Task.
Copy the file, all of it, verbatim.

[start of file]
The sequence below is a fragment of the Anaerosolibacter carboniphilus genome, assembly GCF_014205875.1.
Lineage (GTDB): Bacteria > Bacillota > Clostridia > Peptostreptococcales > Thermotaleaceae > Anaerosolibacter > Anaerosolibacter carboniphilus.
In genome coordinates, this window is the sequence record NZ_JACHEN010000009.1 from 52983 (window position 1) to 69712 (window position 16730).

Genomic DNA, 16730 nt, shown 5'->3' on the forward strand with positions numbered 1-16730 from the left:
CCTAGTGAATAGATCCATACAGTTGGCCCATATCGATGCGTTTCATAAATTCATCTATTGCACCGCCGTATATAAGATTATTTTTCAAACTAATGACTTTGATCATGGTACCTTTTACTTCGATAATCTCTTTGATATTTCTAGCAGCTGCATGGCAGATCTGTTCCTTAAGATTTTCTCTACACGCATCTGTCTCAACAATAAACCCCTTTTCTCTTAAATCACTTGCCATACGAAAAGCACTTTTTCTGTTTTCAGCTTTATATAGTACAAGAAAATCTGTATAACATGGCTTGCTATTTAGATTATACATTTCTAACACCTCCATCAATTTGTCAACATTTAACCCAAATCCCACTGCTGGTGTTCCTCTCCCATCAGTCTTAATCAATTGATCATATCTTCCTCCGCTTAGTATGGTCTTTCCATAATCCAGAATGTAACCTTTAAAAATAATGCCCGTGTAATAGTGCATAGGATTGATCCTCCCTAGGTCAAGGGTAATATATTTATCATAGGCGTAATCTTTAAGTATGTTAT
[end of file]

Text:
The sequence below is a fragment of the Anaerosolibacter carboniphilus genome, assembly GCF_014205875.1.
Lineage (GTDB): Bacteria > Bacillota > Clostridia > Peptostreptococcales > Thermotaleaceae > Anaerosolibacter > Anaerosolibacter carboniphilus.
In genome coordinates, this window is the sequence record NZ_JACHEN010000009.1 from 52983 (window position 1) to 69712 (window position 16730).

Genomic DNA, 16730 nt, shown 5'->3' on the forward strand with positions numbered 1-16730 from the left:
CCTAGTGAATAGATCCATACAGTTGGCCCATATCGATGCGTTTCATAAATTCATCTATTGCACCGCCGTATATAAGATTATTTTTCAAACTAATGACTTTGATCATGGTACCTTTTACTTCGATAATCTCTTTGATATTTCTAGCAGCTGCATGGCAGATCTGTTCCTTAAGATTTTCTCTACACGCATCTGTCTCAACAATAAACCCCTTTTCTCTTAAATCACTTGCCATACGAAAAGCACTTTTTCTGTTTTCAGCTTTATATAGTACAAGAAAATCTGTATAACATGGCTTGCTATTTAGATTATACATTTCTAACACCTCCATCAATTTGTCAACATTTAACCCAAATCCCACTGCTGGTGTTCCTCTCCCATCAGTCTTAATCAATTGATCATATCTTCCTCCGCTTAGTATGGTCTTTCCATAATCCAGAATGTAACCTTTAAAAATAATGCCCGTGTAATAGTGCATAGGATTGATCCTCCCTAGGTCAAGGGTAATATATTTATCATAGGCGTAATCTTTAAGTATGTTAT